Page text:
'Fruit fly' becoming more prevalent in Rogue Valley

Wet springs, warm-but-not-too-hot summers and an abundance of wild blackberries have led to an infestation of the spotted wing drosophila locally.

Damage caused by the fly, which can ruin berry and cherry crops, "has gotten worse every year and certainly is not going to get better," said Rick Hilton, an entomologist with the Oregon State University Extension Service in Jackson County.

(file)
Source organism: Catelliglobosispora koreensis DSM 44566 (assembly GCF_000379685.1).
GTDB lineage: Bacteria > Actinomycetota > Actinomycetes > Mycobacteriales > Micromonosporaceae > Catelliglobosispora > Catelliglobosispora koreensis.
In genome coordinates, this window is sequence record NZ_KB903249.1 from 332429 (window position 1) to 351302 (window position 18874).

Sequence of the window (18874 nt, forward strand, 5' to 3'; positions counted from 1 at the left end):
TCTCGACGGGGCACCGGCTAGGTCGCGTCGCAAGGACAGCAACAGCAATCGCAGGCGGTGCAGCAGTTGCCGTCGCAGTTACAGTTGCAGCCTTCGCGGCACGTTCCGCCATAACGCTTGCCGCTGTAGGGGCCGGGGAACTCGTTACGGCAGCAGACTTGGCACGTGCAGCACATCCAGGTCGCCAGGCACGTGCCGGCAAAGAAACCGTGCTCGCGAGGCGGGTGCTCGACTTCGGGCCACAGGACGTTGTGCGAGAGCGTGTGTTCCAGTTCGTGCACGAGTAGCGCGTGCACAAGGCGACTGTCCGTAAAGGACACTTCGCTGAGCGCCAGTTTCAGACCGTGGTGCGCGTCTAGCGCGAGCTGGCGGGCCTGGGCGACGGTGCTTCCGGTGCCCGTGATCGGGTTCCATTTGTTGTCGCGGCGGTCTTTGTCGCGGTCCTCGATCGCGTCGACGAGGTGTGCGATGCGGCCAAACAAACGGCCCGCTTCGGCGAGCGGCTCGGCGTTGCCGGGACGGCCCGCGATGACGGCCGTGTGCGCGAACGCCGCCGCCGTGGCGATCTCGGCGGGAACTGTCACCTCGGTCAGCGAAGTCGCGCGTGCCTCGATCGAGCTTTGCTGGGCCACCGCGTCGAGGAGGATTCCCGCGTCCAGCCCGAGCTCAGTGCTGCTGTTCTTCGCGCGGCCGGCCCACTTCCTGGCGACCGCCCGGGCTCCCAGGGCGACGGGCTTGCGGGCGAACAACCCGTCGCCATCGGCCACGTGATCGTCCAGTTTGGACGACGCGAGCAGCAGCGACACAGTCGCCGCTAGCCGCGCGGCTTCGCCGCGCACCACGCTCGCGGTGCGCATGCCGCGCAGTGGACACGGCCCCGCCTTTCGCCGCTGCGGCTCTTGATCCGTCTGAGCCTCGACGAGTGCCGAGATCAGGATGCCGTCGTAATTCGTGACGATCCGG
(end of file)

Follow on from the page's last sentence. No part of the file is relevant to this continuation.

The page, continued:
The fly came from Asia four years ago and has infested the entire United States, preferring to lay its larvae on cherries, blueberries, raspberries and blackberries, making them unfit to eat or market, Hilton said.

"They're still increasing in numbers and they have no problem living in the Rogue Valley," says Hilton, noting the wet springs of 2010 and 2011 aided in the spread. "A lot of small growers are having to spray (insecticides) a lot more than they used to."

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